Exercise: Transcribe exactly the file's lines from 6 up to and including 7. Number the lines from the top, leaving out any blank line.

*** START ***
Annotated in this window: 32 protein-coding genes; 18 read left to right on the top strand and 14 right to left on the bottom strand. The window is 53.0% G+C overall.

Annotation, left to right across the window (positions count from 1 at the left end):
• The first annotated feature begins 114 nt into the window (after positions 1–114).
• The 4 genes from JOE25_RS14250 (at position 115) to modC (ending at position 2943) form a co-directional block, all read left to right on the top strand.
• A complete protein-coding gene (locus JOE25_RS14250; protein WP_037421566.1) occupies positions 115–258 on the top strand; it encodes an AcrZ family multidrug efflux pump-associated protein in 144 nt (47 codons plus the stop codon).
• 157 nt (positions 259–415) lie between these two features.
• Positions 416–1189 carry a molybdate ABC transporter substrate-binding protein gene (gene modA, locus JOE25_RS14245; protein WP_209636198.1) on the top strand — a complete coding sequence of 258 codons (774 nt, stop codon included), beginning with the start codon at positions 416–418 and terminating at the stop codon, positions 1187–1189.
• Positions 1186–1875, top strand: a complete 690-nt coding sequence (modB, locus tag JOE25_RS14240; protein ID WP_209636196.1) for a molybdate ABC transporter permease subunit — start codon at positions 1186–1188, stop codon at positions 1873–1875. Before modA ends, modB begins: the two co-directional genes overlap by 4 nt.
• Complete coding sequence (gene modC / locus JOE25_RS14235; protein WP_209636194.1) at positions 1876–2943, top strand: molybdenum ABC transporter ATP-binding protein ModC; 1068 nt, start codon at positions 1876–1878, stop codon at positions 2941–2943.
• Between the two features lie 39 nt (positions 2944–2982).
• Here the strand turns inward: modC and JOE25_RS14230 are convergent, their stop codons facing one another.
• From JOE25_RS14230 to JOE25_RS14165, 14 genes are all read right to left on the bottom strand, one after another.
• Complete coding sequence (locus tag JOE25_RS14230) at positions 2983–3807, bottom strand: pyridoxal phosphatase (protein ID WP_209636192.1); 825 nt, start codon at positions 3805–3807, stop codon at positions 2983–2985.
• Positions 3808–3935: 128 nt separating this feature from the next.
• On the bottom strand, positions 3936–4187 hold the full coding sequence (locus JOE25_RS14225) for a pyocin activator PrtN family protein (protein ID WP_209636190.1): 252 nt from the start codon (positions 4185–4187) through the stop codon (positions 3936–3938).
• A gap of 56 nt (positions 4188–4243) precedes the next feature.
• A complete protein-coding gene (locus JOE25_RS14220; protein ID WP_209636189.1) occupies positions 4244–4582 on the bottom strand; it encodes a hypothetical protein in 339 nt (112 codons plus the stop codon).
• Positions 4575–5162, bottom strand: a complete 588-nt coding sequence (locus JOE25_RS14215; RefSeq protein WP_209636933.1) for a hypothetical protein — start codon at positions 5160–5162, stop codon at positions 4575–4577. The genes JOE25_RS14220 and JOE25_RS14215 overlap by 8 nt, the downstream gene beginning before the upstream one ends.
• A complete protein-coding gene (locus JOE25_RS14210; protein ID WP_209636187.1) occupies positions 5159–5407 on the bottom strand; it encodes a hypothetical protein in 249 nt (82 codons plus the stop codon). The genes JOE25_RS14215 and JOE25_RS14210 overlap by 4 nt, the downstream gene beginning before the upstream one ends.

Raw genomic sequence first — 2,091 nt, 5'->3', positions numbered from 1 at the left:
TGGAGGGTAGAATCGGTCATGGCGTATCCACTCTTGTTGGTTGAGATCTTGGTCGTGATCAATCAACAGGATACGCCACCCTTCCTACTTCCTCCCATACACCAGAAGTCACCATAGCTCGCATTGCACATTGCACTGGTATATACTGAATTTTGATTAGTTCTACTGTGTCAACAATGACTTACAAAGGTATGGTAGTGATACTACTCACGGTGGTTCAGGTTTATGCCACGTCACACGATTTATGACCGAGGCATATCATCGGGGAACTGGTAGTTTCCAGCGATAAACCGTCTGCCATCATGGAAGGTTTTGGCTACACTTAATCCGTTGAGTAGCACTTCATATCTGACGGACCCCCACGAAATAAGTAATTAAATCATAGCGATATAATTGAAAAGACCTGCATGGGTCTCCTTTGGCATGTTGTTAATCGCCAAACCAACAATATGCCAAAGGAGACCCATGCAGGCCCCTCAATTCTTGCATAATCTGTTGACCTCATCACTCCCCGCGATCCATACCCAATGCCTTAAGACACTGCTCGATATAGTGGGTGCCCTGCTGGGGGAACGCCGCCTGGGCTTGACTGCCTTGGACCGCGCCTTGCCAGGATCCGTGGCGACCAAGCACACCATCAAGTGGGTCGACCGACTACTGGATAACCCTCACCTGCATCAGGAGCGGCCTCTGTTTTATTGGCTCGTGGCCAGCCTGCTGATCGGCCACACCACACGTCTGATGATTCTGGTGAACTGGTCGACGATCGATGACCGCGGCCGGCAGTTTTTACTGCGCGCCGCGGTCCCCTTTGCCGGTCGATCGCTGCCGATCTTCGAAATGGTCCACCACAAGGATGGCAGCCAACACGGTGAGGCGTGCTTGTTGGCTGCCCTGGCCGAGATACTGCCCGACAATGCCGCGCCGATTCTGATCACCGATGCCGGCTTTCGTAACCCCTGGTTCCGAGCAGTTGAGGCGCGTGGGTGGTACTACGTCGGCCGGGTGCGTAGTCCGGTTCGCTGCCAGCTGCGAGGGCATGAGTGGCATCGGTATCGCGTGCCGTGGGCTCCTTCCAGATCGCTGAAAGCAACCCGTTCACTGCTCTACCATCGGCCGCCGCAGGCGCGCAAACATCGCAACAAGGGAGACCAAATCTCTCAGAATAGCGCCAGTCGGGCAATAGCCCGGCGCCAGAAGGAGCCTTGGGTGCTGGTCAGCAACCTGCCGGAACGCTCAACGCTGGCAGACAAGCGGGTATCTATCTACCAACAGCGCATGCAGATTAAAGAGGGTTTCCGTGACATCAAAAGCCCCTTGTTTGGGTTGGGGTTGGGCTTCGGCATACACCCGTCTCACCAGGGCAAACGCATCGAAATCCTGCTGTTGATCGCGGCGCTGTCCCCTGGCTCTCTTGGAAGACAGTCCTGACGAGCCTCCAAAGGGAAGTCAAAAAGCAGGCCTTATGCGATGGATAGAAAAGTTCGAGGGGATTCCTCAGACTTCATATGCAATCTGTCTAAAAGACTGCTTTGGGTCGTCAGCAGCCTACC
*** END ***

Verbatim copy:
• 157 nt (positions 259–415) lie between these two features.
• Positions 416–1189 carry a molybdate ABC transporter substrate-binding protein gene (gene modA, locus JOE25_RS14245; protein WP_209636198.1) on the top strand — a complete coding sequence of 258 codons (774 nt, stop codon included), beginning with the start codon at positions 416–418 and terminating at the stop codon, positions 1187–1189.